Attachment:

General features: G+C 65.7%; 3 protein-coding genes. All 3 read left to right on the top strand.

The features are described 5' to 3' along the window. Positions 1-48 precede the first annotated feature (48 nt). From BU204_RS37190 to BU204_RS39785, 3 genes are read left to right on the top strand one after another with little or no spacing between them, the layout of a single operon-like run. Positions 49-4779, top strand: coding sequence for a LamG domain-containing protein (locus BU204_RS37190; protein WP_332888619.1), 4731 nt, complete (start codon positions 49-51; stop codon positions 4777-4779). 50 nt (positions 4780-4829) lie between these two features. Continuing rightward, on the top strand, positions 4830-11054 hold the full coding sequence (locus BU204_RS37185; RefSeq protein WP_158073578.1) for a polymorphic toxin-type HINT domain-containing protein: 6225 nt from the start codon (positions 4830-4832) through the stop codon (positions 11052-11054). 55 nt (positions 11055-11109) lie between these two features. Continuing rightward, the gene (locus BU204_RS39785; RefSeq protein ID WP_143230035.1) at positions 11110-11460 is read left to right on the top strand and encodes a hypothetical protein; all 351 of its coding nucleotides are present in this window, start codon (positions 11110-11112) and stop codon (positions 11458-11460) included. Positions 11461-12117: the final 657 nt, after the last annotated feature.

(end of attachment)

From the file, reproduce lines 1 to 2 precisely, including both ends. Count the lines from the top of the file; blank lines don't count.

General features: G+C 65.7%; 3 protein-coding genes. All 3 read left to right on the top strand.

The features are described 5' to 3' along the window. Positions 1-48 precede the first annotated feature (48 nt). From BU204_RS37190 to BU204_RS39785, 3 genes are read left to right on the top strand one after another with little or no spacing between them, the layout of a single operon-like run. Positions 49-4779, top strand: coding sequence for a LamG domain-containing protein (locus BU204_RS37190; protein WP_332888619.1), 4731 nt, complete (start codon positions 49-51; stop codon positions 4777-4779). 50 nt (positions 4780-4829) lie between these two features. Continuing rightward, on the top strand, positions 4830-11054 hold the full coding sequence (locus BU204_RS37185; RefSeq protein WP_158073578.1) for a polymorphic toxin-type HINT domain-containing protein: 6225 nt from the start codon (positions 4830-4832) through the stop codon (positions 11052-11054). 55 nt (positions 11055-11109) lie between these two features. Continuing rightward, the gene (locus BU204_RS39785; RefSeq protein ID WP_143230035.1) at positions 11110-11460 is read left to right on the top strand and encodes a hypothetical protein; all 351 of its coding nucleotides are present in this window, start codon (positions 11110-11112) and stop codon (positions 11458-11460) included. Positions 11461-12117: the final 657 nt, after the last annotated feature.